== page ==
The beginning— no, further back by Jessica Moore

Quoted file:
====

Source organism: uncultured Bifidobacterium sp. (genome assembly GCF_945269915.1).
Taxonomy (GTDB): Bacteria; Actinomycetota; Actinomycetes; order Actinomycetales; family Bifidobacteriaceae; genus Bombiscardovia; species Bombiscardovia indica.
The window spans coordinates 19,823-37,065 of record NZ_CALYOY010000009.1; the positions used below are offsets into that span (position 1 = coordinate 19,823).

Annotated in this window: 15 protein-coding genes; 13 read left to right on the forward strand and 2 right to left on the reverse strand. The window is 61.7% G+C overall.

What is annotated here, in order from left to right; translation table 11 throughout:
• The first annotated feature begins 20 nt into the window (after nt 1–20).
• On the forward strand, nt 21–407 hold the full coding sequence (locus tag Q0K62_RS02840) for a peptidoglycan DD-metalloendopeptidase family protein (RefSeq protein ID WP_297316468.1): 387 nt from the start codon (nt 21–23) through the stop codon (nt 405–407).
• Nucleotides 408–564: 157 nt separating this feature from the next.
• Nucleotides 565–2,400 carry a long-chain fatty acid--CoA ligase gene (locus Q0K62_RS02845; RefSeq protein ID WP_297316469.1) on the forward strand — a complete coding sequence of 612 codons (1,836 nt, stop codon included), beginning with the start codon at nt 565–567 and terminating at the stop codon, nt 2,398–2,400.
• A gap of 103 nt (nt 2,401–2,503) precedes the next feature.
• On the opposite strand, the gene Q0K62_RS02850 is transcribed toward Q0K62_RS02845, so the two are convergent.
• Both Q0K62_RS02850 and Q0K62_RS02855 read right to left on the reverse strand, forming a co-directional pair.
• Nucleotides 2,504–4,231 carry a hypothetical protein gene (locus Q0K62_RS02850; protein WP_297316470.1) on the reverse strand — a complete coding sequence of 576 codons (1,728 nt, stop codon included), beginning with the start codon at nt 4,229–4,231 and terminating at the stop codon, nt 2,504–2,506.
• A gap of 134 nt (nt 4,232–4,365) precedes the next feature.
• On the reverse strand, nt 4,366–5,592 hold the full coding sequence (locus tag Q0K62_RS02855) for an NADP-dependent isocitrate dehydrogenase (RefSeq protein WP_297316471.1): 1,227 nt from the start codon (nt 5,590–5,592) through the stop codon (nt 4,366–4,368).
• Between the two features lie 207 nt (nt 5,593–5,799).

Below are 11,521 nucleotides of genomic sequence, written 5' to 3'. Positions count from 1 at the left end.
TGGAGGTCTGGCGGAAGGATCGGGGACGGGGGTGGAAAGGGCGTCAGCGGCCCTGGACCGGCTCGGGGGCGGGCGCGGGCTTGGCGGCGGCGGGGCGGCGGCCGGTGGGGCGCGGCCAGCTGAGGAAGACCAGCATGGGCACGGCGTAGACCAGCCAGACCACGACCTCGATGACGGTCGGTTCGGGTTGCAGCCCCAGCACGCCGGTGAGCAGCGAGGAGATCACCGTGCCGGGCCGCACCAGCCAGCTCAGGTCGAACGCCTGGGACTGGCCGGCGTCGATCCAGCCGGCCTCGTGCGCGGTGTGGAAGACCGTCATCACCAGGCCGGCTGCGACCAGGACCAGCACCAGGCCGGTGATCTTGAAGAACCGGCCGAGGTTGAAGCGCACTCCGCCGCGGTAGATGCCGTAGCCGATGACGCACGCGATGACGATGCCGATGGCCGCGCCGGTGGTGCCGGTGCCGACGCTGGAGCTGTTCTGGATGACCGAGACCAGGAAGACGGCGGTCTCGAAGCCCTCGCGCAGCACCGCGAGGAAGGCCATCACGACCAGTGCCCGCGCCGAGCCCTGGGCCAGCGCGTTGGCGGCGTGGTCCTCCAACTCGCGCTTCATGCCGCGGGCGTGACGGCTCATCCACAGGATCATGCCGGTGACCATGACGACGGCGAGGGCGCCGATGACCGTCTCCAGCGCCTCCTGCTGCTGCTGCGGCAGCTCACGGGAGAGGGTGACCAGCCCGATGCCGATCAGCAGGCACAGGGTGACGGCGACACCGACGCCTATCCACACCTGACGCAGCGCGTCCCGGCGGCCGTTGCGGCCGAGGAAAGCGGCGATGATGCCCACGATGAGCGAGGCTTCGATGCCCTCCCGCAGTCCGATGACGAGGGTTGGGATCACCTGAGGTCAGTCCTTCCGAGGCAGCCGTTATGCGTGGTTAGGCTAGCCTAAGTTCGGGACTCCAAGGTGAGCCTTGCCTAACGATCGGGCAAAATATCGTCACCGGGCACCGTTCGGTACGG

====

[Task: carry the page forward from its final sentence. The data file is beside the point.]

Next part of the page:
Poem title: The beginning—no, further back Poet name: by Jessica Moore Poem: Go back to the beginning is there a further back than this? that other island, a tent my mother and my father— is there something further? is there a thin skin of water flowing endlessly? Me, a pearl in the inland sea. All was dark and sure. Sometimes night is the surest thing there is. ~ Whose truths are these? Shake yourself out like a shoe. Not all of this belongs to you. ~ Heart beating when the body is the size of a grain of rice. Chambered, already. ~ How do you shield someone who’s inside you from what’s inside you? ~ Despair I don’t know how to shake, tipped over like an old shoe. ~ Elements added, osmosed—outside, the plantain grows day by day, matching the child millimetre for millimetre. The wild rhubarb. Forsythia blooming at her birth. —added, osmosed, the elbows can bend now, and the knees. The name has changed. Embryo to fetus (how do you shield) Write a word on the walls of this room your body is making, first house for the pearl-fetus, choose a good word, a strong word, a word that comes in a good way (how do you shield someone) ~ Loon calls. Stars call. Heed the stars’ call on this island, swim. What you can’t see can hurt you but it won’t, not tonight. No rapture like the rapture of night silk water and your body, suspended between stars. Lakes of deepest black, one far-off wave and all is dark— for that is what the future is, and the best thing it can be— except the wave is light, and inside the wave their leaping dark-finned joy, and just this once, a baby. ~ Inside the wave the heart beats, chambered already. The heart howls, restless as a wolf to escape. Knees and elbows bend, the space between stars stays constant. No it doesn’t. Nothing alive stays constant. End of Poem. Credits: Copyright © Jessica Moore Excerpted from The Whole Singing Ocean, (Nightwood Editions, 2020). Jessica Moore is an author and literary translator. Her first book, Everything, now (Brick Books 2012), is a love letter to the dead and a conversation with her translation of Turkana Boy (Talonbooks 2012) by Jean-François Beauchemin, for which she won a PEN America Translation award. Mend the Living, her translation of the novel by Maylis de Kerangal, was nominated for the 2016 Man Booker International. Jessica’s most recent book—The Whole Singing Ocean (Nightwood 2020)—blends long poem, investigation, sailor slang and ecological grief. She lives in Toronto.